Second, it is important not to undertreat hypoglycemia. The initial treatment, of course, is IV dextrose; adult patients typically require 0.5-1.0 g/kg D50. Since an amp of D50 has 25 g of dextrose, a single amp of D50 will usually not be sufficient to match this requirement (consider that the “standard” patient is 70 kg; this implies that they will need at minimum 35 g, and up to 70 g of dextrose, which implies they will need at least 2 and potentially 3 amps). Once the patient is able, this initial bolus of dextrose should then be followed by a meal; this provides sustained calories over time (if the patient cannot eat, dextrose infusions may be necessary). Otherwise, the patient may rebound back into hypoglycemia!


Boyle PJ, Schwartz NS, Shah SD, et al. Plasma glucose concentrations at the onset of hypoglycemic symptoms in patients with poorly controlled diabetes and in nondiabetics. N Engl J Med. 1988;318:1487-1492.

Pearl/Pitfall: Right-sided MI

In PEARL/PITFALL on July 11, 2011 at 12:40 AM

From didactics with Dr. Regan:

Understanding the presentation of posterior MI on EKG is not that complicated, and need not require any mirrors or special tricks! It can be relatively easily understood simply by recalling the coronary anatomy and lead placement. Remember that anatomically, the right coronary artery takes a path that goes to the posterior portion of the heart, then the inferior portion of the heart. This means that a posterior MI must* have an associated inferior MI; if the inferior leads (II, III, aVF) do not show signs of MI on EKG, then there is no posterior MI. Recall also that the chest leads V1-V6, just like the other leads, measure a vector of electrical activity pointing anteriorly. This implies that the vector goes from posterior to anterior. So, it should be expected that posterior MI should show reciprocal ST-T changes in the anterior chest leads. If they do not, this implies that the MI is a more distal pure inferior MI (which has a significantly better prognosis). If the chest leads do show reciprocal changes, right sided chest leads should be placed to obtain a right-sided EKG to determine if the obstruction is more proximal, resulting in a complete right sided MI, or more distal, resulting in a posteroinferior MI. In other words, the right-sided EKG should demonstrate ST-T changes consistent with MI if there is a complete right-sided MI (eg. ST elevation).  If they do not, the diagnosis is posteroinferior MI (again, remember that a posterior MI requires there to be an accompanying inferior MI).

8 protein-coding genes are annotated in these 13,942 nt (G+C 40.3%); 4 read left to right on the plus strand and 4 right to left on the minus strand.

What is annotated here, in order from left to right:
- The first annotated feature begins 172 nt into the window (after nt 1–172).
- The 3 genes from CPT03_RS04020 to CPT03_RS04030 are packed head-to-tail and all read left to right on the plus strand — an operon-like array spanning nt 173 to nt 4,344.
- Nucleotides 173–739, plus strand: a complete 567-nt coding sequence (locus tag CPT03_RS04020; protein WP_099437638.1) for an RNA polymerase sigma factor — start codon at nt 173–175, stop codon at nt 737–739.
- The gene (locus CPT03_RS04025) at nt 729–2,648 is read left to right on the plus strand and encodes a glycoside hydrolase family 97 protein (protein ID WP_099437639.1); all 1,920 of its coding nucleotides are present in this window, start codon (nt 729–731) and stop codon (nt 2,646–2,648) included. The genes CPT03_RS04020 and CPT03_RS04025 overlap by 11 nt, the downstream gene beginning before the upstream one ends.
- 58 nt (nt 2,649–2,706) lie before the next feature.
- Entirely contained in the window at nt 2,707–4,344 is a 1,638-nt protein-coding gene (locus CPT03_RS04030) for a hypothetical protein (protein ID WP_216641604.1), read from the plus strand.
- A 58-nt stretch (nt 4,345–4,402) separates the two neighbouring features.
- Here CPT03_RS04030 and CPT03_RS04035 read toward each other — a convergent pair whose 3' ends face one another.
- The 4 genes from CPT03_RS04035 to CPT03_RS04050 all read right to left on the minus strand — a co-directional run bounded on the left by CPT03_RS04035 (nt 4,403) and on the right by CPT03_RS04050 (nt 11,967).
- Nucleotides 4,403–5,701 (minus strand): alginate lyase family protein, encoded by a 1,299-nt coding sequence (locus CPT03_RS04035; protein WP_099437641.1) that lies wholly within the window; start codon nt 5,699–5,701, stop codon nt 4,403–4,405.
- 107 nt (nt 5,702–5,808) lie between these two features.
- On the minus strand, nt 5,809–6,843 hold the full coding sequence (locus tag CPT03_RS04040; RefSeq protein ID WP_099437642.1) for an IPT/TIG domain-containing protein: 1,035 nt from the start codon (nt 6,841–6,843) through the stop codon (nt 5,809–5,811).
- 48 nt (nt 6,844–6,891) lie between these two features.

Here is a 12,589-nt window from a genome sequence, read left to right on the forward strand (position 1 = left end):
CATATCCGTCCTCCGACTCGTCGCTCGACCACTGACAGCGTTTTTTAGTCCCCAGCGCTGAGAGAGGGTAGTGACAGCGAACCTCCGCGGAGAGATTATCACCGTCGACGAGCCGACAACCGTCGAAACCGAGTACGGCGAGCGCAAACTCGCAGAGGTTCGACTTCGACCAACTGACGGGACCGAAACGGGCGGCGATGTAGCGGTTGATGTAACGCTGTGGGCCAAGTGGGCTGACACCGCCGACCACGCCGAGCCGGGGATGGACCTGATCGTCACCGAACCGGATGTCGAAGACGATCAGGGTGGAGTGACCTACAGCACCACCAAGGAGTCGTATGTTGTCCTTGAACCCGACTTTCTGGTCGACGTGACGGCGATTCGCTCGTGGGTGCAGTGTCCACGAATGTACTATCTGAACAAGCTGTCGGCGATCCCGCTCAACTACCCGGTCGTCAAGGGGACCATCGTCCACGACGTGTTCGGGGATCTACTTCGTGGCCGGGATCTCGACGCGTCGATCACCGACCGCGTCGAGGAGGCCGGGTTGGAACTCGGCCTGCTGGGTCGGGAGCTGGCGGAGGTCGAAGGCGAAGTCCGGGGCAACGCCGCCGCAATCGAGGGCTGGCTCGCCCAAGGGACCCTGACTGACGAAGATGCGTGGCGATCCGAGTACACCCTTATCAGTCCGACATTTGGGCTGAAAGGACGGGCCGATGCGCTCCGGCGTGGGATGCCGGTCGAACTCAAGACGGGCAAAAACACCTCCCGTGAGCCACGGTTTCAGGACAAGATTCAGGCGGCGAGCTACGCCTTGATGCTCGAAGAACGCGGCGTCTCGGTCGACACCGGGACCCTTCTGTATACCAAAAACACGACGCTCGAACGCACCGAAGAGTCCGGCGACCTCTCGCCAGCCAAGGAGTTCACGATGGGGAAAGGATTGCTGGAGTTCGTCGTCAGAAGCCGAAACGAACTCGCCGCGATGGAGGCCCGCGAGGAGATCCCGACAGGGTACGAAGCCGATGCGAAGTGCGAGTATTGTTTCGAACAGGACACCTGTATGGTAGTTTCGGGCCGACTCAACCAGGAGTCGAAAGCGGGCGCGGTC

* Note: as with everything in medicine, there are exceptions to the rule, and so it is possible for variants in coronary anatomy to make this idea not always hold. However, Dr. Regan informs me that he has only seen this occur several times in his nearly 20 years of practicing EM.

** Note: please remember that not all MI present with EKG changes. In fact, the sensitivity of the first EKG in acute MI is only 13-69%, and considering the evolution of all EKG abnormalities (ST, T, Q waves, LBBB) over time, the sensitivity is  87%.